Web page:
When we are an expert in a topic or field, we often suffer from the curse of knowledge. You might accidentally assume that the process of booking you or working with you is straightforward. Instead, step into the shoes of someone who is not at all familiar with you, the industry or events. Make it easy for them to understand how to engage with you, what working with you will be like, and how you will get them their desired results.

The best way to go about highlighting this is with a clear three-step plan:

The first step is what potential clients need to do to initiate the buying process. This could involve scheduling a call, getting a quote, or taking a tour.

The second step should center around what you will do to bring their vision to life. While there are many sub-steps, try to combine them into an overarching concept such as, “We take care of all of the planning details” or “We plan, prepare and serve your irresistible menu.”

The third step should future-pace success. Think of using a phrase such as “You have the wedding of your dreams” or “You become the host even your sister-in-law envies.” While there are many steps to working with you, try to keep the broad strokes to three on your website.

4. Include credibility points.

When other people sing your praises, it is much more powerful than when you do it for yourself. Include testimonials from past clients multiple times down your home page. A good testimonial talks about the problem you solved, how you solved it, and what success looked like for the client. Instead of having your clients write their own testimonials, interview them or compile their testimonial from a survey. Pass them a copy for approval before publishing.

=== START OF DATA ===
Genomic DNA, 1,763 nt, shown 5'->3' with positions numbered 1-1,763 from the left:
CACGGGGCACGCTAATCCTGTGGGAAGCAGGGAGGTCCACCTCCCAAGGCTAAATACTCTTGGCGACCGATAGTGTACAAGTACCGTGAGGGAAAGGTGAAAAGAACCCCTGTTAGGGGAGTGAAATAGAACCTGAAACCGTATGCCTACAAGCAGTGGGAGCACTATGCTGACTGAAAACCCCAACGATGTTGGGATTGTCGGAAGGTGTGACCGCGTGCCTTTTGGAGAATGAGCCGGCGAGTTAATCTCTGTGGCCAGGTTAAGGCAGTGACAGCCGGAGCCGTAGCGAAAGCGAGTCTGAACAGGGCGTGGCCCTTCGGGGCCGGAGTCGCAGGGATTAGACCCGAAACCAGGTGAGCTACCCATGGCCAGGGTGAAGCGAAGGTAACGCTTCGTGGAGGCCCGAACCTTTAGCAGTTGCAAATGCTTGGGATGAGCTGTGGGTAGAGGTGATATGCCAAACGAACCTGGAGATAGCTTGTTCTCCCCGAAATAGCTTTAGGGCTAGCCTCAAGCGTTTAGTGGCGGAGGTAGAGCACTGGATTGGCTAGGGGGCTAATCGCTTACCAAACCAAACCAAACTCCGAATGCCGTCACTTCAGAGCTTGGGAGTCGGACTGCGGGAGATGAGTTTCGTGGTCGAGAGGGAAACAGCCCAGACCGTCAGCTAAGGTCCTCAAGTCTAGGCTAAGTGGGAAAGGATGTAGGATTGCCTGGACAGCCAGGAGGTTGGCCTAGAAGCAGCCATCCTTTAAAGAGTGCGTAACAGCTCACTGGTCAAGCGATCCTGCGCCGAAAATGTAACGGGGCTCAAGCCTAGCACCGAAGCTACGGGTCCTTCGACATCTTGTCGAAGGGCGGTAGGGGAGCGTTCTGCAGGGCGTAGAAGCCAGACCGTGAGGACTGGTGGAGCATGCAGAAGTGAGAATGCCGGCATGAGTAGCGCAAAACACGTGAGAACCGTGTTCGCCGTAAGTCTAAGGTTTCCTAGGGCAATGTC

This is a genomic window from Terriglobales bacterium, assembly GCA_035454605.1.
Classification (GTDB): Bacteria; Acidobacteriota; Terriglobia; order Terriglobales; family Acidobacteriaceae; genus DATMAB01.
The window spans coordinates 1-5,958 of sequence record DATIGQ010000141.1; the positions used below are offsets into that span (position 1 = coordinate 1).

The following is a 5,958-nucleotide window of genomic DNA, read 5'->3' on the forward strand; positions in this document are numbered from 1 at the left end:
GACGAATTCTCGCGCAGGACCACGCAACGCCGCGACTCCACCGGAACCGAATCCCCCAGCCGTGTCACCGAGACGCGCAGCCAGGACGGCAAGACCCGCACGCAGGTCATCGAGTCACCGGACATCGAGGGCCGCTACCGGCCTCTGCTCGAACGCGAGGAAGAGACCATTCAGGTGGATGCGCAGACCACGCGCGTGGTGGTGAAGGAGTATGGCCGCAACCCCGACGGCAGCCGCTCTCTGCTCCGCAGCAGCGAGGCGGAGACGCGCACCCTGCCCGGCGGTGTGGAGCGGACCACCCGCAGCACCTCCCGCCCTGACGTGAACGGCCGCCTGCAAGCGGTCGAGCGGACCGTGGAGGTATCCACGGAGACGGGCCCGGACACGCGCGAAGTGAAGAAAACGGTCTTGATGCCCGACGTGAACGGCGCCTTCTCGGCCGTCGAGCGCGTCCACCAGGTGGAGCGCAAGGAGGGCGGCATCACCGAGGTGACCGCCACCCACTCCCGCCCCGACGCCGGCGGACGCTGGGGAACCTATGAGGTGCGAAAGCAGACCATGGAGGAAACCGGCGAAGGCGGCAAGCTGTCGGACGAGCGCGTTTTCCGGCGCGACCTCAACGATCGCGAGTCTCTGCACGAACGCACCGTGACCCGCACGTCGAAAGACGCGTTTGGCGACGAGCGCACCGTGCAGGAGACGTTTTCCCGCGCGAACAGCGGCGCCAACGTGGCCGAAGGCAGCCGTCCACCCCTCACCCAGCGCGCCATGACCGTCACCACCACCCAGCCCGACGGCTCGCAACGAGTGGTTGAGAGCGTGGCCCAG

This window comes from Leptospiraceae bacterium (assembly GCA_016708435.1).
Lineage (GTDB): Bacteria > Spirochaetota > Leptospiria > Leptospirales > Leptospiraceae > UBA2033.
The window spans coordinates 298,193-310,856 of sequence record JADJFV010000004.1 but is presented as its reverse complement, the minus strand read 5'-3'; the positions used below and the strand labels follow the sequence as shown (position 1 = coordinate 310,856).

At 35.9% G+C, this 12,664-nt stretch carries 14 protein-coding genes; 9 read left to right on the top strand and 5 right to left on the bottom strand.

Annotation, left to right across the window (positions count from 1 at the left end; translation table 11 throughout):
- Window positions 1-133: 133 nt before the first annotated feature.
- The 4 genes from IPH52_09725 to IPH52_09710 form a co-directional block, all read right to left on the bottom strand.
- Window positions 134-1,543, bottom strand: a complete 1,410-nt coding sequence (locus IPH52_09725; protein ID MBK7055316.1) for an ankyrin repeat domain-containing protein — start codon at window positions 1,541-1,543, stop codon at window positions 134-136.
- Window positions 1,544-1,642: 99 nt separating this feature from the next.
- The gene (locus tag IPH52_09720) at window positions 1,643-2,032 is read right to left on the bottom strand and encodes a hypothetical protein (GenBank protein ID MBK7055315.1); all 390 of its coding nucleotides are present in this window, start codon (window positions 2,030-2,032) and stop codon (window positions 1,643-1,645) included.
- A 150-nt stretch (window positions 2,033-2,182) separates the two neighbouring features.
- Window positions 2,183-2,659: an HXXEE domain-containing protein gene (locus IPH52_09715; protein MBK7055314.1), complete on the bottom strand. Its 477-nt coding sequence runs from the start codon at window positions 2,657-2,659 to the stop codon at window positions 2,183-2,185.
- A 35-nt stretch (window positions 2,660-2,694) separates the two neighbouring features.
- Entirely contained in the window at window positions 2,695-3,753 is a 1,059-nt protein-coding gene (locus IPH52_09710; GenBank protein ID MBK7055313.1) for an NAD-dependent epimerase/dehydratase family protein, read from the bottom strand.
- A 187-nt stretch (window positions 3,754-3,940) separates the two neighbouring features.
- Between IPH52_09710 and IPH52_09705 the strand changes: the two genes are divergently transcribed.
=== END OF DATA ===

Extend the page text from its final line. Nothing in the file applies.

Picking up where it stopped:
Don’t forget to show the logos of associations, certifications and awards prominently on your website. This lets visitors know that you take your craft seriously and that you have been vouched for by other industry professionals. Don’t just add them to your footer or as an afterthought. Include text next to a credibility section that explains your dedication to your clients and why your accolades make you the best choice.

One of the most important things to do is to include strong calls-to-action to work with you throughout your website. “Contact us” or “Learn more” are not direct enough. There should be multiple buttons on your homepage that say “Schedule a call” or “Get a quote.” These are your cash registers and are one of the quickest fixes to help your website convert more visitors into customers.

To see an example of a highly converting website, click here. This is a faux wedding planner’s site homepage that includes the various sections above and might help inspire your website refresh.

Aleya Harris, an award-winning marketer and former chef and catering company owner, is the owner of Flourish Marketing, an agency that provides marketing education, strategy and tools to help wedding, catering and event professionals get and keep a consistent stream of clients. She is the current marketing committee chair for NACE and a speaker at conferences and events including The Special Event and Catersource.